In a context of continuous land use change and telecoupled relationships, we investigate the effects of land management on ecosystem services and their contribution to human well-being. We use different approaches to assess potential supply, use and demand, including people’s preferences and values. In turn, we look at how management is related to aspects of equity and the distribution of ecosystem services across different social groups, as well as the governance regimes that may contribute to a more equal access to ecosystem services.
- ESuDis - Effects of land management on the Supply and Distribution of ecosystem services
- ECOPOTENTIAL - Improving future ecosystem benefits through earth observations
- Use and demand of cultural ecosystem services in the Bavarian Forest National Park
- Inequalities in ecosystem services supply and demand: a Chile case study
- Advancing interdisciplinary research on social-ecological networks to understand ecosystem services across scales - SESYNC Working group
- DFG Biodiversity Exploratories
- Fitness Check of the EU’s Common Agricultural Policy
- ValuGaps - Comprehensive valorization of natural capital in Germany
- TeleHealth (coming soon)
There is significant evidence that exposure or contact with natural environments has human health and wellbeing benefits. In this working group, we aim to understand the impact of biodiversity on human health and well-being. We also investigate how people perceive, value and act on the environment in order to inform conservation. Collaboration across disciplines is of central importance for our research and we draw from environmental psychology, ecology, and geography for public health research designs.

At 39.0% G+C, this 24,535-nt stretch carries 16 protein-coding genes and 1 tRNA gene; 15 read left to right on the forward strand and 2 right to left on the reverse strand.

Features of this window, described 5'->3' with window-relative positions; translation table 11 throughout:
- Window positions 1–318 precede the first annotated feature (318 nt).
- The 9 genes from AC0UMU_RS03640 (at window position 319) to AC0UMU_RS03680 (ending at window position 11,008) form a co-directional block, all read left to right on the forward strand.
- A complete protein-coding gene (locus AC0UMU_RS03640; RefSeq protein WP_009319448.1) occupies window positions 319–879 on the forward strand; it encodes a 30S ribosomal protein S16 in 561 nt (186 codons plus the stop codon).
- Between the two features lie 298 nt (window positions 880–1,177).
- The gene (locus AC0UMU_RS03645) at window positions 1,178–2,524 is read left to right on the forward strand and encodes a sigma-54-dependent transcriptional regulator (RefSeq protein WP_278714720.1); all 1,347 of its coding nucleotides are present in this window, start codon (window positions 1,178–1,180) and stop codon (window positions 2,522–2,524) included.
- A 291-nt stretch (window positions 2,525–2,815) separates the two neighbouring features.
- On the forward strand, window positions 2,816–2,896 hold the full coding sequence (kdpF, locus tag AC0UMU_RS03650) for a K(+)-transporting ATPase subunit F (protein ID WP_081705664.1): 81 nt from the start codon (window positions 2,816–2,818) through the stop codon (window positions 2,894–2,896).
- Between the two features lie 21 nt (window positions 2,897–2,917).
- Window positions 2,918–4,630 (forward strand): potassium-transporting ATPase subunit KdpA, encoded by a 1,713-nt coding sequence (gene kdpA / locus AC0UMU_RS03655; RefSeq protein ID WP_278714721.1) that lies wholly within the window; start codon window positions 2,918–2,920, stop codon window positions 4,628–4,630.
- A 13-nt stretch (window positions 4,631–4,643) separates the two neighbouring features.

- Dr. FOREST
- Biodiversity and Health in Urban Areas – LIFE Adult cohort analysis
- Exploring the pathways linking biodiversity to human health and well-being - Volkswagenstiftung Symposium
- Impact of urban and peri-urban blue and greenspaces on human mental health and mental well-being - EKLIPSE Expert Working Group
- People, biodiversity and behaviour change
- Impact of soundscapes in urban parks on human well-being - external PhD Konrad Uebel
- How and where does nature matter for human well-being, and for whom? - external iDiv Flexpool PhD Joel Methorst
The Citizen Science Working Group embraces a transdisciplinary approach we link biodiversity with people through citizen science. WIthin the citizen science working group we conduct biodiversity research projects using citizen science approaches. We are also interested in the effects of citizen science and assess how learning and science communication can be enhanced through 'learning-by-doing' in citizen science projects. Further, we investigate the citizen science impact on pro-environmental behaviour and well-being. We also assess policy development through citizen science and developed the Greenpaper for the Citizen science strategy 2020 for Germany through the ‘BürGEr Schaffen WISSen’ GEWISS study.
Biodiversity change is one of the biggest challenges facing mankind. To understand the complex patterns of this change, ecologists are dependent on the availability of monitoring data and the development of statistical tools to analyse these data. For most organisms, the available data that can inform on past trends are a heterogeneous mix of data types of varying accessibility. In the Biodiversity Change working group, we compile community datasets from heterogeneous data sources on various organisms and develop and apply statistical methods to analyze them.